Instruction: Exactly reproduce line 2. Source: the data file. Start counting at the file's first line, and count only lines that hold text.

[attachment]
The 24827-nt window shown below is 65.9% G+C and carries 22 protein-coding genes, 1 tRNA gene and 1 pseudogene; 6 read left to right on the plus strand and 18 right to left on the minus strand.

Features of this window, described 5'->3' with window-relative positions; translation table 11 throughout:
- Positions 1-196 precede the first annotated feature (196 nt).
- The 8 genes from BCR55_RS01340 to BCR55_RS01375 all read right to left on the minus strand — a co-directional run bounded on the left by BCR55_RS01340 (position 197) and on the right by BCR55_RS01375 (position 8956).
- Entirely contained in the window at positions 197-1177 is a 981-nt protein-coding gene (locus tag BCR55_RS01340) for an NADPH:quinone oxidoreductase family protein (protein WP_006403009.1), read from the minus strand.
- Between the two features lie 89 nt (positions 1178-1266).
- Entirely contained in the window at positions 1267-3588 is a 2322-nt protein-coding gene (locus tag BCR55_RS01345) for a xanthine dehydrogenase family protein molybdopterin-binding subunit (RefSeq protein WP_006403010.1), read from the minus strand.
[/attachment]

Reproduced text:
Features of this window, described 5'->3' with window-relative positions; translation table 11 throughout: